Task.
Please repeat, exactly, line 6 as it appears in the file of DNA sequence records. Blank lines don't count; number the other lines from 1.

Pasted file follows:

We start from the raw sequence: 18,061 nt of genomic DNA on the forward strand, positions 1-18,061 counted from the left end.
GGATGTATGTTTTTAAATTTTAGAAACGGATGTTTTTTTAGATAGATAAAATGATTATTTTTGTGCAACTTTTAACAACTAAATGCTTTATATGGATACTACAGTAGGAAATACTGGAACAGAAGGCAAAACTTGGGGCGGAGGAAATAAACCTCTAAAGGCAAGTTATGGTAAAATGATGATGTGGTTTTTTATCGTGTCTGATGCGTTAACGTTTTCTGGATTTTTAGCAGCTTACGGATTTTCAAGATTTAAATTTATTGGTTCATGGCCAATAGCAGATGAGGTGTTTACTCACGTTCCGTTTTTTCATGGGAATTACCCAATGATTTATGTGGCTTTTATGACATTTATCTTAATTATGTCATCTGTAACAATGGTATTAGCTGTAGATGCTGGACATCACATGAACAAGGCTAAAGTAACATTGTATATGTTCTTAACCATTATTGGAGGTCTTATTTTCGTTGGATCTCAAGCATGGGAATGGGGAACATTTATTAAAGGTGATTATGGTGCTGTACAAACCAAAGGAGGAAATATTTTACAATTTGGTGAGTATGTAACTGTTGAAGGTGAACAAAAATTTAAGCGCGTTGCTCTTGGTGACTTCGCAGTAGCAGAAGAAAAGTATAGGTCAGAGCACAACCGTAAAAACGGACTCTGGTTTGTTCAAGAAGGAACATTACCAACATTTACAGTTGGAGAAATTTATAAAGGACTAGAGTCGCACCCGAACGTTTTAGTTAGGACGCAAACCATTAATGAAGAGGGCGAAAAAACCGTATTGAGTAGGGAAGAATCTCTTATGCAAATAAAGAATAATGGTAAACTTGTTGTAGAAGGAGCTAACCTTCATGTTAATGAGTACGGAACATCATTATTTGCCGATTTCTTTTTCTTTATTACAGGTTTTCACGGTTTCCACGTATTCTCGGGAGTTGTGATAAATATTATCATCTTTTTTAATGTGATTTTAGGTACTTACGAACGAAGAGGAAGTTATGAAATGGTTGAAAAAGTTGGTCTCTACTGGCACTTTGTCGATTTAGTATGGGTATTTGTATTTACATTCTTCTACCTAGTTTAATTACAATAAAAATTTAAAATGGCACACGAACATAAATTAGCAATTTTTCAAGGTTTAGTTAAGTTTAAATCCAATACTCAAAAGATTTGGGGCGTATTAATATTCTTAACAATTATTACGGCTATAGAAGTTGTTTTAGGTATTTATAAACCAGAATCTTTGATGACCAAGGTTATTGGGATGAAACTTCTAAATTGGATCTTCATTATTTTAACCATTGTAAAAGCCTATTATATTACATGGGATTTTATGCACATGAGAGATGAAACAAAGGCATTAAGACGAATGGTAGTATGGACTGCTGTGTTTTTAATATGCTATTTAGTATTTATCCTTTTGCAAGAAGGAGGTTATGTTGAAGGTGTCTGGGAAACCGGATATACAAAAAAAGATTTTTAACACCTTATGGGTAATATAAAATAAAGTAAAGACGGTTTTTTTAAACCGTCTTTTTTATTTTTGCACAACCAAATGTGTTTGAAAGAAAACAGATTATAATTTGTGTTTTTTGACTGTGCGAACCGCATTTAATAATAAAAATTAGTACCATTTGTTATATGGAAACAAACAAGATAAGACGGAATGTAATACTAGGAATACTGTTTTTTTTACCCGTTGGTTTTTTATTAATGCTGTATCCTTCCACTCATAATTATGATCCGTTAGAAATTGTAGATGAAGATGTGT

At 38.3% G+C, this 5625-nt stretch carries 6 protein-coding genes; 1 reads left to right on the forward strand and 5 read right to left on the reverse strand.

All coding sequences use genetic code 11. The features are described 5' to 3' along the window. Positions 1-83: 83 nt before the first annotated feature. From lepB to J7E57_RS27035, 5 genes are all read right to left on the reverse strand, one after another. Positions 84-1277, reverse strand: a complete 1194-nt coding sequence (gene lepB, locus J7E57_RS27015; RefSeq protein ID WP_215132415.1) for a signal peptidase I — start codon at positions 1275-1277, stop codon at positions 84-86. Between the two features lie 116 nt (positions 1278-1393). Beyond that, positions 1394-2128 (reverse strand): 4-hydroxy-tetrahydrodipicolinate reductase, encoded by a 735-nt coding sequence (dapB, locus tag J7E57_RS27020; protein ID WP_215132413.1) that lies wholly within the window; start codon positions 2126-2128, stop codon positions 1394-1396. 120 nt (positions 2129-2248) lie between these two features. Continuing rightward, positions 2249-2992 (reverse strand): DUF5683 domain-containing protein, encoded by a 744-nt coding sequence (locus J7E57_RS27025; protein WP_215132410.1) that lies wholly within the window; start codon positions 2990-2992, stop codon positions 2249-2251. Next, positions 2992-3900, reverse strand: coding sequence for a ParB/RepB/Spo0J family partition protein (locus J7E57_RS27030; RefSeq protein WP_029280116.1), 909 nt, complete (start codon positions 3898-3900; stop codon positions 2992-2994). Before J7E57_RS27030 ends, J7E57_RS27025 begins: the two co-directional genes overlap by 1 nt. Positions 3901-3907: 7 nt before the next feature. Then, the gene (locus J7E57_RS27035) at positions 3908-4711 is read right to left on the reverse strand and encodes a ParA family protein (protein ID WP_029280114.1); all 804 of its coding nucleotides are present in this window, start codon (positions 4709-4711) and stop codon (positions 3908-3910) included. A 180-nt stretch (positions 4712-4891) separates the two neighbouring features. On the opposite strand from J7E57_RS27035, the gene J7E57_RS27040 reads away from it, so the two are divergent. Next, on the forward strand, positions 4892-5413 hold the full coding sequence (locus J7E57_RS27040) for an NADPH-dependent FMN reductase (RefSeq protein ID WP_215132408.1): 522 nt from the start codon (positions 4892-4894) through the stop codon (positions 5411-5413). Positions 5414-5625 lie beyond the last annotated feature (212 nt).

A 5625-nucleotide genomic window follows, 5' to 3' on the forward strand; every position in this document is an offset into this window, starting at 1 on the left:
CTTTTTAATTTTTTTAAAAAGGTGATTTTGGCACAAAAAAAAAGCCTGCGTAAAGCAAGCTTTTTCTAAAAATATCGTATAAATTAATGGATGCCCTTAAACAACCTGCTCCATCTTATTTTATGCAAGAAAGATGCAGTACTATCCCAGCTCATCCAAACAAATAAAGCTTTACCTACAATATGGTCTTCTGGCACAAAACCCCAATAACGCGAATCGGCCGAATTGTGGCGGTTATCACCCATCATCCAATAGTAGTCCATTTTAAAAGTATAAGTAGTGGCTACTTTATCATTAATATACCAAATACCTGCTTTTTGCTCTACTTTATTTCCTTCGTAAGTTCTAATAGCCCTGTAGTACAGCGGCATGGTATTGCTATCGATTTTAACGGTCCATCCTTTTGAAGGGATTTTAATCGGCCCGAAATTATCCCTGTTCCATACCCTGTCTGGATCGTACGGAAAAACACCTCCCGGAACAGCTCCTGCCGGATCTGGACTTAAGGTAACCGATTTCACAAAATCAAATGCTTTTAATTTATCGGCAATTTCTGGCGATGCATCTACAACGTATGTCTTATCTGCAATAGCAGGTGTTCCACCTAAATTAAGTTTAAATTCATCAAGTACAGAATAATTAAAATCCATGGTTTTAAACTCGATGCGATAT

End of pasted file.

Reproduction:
CTTTTTAATTTTTTTAAAAAGGTGATTTTGGCACAAAAAAAAAGCCTGCGTAAAGCAAGCTTTTTCTAAAAATATCGTATAAATTAATGGATGCCCTTAAACAACCTGCTCCATCTTATTTTATGCAAGAAAGATGCAGTACTATCCCAGCTCATCCAAACAAATAAAGCTTTACCTACAATATGGTCTTCTGGCACAAAACCCCAATAACGCGAATCGGCCGAATTGTGGCGGTTATCACCCATCATCCAATAGTAGTCCATTTTAAAAGTATAAGTAGTGGCTACTTTATCATTAATATACCAAATACCTGCTTTTTGCTCTACTTTATTTCCTTCGTAAGTTCTAATAGCCCTGTAGTACAGCGGCATGGTATTGCTATCGATTTTAACGGTCCATCCTTTTGAAGGGATTTTAATCGGCCCGAAATTATCCCTGTTCCATACCCTGTCTGGATCGTACGGAAAAACACCTCCCGGAACAGCTCCTGCCGGATCTGGACTTAAGGTAACCGATTTCACAAAATCAAATGCTTTTAATTTATCGGCAATTTCTGGCGATGCATCTACAACGTATGTCTTATCTGCAATAGCAGGTGTTCCACCTAAATTAAGTTTAAATTCATCAAGTACAGAATAATTAAAATCCATGGTTTTAAACTCGATGCGATAT